Red Beach rides wave to top spot at champs

Rough conditions made for a challenging junior surf champs and caused events to be cut short on Sunday.

Red Beach Surf Life Saving Club came out on top at the Surf Life Saving Northern Region (SLSNR) Junior Championships at Omaha on February 3 and 4.

The event saw over 330 juniors hit the water coming from as far as Ruakaka and Whakatane.
Red Beach finished the weekend with 119 points, followed by Mairangi Bay on 100 points and Orewa on 93 points.

Red Beach chair Dylan Turner says it was pleasing to get a result with some close competition.
“In the past Red Beach has dominated a number of these events, but this year it was extremely tight and there wasn’t much between the top teams,” Dylan says. “You have to give credit to all of the teams competing who have really set the standard at a very high level.”

Although he is stoked with the result, Dylan says a positive club culture is more important.

“When I came into my role the club was very winning orientated, but for me it’s more important that we develop leaders here and have an inclusive culture where everyone gets opportunities to compete.

“We have 1200 juniors currently and that number is on the rise due to the population increase so we need to continue to provide opportunities for all of our members.”

The new SLSNR sport manager Lewis McClintock was pleased with his first event.

“Omaha was a great venue to host the champs despite a real mixed bag of weather across the weekend,” Lewis says.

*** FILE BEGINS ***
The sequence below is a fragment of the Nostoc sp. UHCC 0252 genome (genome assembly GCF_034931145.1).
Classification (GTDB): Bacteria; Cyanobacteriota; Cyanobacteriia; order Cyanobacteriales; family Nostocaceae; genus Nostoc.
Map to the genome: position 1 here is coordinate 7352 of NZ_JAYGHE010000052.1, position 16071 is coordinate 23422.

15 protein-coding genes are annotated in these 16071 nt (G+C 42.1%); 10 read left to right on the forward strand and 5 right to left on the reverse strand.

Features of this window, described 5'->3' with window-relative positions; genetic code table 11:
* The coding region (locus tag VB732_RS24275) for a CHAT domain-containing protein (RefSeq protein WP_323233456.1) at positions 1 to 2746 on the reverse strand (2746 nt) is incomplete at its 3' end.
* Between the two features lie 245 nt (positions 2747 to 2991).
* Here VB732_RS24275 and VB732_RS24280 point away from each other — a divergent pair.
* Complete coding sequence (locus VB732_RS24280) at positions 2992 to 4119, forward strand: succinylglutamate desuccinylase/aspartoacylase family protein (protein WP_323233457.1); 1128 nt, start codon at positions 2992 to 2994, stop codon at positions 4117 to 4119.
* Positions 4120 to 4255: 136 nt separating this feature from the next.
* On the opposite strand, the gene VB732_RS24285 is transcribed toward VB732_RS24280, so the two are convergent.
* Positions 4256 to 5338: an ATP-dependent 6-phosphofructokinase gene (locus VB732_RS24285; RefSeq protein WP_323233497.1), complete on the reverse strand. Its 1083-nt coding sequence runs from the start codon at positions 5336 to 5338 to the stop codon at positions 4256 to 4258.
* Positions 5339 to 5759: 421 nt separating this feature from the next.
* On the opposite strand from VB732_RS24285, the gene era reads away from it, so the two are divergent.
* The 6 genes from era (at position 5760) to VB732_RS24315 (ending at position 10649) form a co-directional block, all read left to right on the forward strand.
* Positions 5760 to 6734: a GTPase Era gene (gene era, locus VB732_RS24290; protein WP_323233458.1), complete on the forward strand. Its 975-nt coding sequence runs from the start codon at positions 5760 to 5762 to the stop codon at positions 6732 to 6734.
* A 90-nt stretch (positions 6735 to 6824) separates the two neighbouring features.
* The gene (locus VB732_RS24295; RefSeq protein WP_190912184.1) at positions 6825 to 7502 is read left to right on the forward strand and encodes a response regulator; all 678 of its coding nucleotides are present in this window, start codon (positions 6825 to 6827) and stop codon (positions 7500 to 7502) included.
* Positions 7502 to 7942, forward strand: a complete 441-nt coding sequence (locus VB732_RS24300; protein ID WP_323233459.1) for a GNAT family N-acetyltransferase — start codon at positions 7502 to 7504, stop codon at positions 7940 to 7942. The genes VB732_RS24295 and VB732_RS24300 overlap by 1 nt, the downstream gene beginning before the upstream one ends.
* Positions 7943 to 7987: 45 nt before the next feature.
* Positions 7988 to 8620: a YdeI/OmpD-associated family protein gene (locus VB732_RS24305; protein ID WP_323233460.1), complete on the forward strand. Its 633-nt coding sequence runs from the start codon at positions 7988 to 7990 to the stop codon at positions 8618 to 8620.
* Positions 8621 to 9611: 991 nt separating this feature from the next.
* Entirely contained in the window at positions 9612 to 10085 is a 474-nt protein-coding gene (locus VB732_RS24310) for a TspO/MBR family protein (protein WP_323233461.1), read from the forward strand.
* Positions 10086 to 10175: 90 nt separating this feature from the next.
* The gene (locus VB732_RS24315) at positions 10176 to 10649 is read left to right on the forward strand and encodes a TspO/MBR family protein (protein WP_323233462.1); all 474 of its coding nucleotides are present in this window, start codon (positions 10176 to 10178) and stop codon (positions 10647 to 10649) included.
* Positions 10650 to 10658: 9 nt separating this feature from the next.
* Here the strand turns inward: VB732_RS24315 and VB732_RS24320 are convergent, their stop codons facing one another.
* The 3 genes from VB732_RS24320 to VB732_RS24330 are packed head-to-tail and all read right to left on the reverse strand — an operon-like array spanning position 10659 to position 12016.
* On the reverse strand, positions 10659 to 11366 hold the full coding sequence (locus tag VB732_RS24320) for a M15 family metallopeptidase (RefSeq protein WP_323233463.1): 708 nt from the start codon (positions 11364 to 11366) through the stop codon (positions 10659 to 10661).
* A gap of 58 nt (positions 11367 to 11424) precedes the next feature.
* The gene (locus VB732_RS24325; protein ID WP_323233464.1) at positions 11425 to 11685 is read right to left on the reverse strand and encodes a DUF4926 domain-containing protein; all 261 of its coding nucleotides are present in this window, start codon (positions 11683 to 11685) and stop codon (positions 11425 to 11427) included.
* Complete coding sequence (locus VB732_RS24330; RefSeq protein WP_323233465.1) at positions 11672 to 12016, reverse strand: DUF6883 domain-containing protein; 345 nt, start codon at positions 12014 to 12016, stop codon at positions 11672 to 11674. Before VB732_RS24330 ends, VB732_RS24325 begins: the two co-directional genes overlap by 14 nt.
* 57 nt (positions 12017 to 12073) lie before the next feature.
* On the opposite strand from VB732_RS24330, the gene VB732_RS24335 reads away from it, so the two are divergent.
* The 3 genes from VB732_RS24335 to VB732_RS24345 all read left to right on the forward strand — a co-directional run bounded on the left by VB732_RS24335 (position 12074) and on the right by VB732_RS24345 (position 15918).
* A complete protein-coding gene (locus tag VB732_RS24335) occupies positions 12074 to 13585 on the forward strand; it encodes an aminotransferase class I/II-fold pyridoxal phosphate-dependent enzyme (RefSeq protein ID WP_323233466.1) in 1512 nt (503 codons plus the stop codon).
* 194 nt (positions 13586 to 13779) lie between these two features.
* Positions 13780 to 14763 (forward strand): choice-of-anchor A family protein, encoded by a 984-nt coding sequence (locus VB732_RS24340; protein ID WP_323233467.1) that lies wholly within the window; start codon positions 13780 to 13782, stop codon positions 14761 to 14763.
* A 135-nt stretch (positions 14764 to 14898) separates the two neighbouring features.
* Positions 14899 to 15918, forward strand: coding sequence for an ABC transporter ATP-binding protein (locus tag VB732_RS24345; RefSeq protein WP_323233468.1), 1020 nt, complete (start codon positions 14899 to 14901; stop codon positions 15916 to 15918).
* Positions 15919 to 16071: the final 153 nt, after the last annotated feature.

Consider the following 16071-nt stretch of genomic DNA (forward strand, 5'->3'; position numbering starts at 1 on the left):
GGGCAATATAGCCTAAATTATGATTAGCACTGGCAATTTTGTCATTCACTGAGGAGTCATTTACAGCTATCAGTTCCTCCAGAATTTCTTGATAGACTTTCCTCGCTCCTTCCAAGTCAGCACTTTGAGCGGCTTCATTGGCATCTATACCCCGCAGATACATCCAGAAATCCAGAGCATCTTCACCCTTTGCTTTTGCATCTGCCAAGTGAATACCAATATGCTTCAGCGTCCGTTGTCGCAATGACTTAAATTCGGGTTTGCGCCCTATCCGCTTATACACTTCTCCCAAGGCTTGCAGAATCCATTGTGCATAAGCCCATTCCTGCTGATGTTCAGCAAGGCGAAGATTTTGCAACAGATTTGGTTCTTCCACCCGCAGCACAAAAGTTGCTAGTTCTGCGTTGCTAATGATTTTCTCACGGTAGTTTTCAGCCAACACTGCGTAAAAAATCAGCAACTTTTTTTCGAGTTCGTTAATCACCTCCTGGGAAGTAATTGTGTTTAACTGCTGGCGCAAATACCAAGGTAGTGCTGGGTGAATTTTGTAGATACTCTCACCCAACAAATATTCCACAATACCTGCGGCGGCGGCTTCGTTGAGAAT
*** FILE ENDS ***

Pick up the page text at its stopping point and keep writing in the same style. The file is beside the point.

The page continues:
Lewis had a role previously as Auckland Rugby community rugby manager and worked for the body for seven years.

“Much like the rugby I’ve already seen how important volunteers are in organising events like this one and it’s important to provide them with the resources they need to have a successful event.

“One big difference is that surf events need a lot of people on the ground to keep juniors safe in the water so we need to retain that buy in from helpers.”

In the role Dylan has aspirations to improve pathways for juniors and to increase the number of lifeguards coming through.

“It’s important that juniors know how to progress with surf life saving as they become adults, because a lot of organisations lose numbers through that transition period.

“We also have a requirement to grow the number of lifeguards we produce to match the increasing number of beachgoers in the Northern region,” he says.


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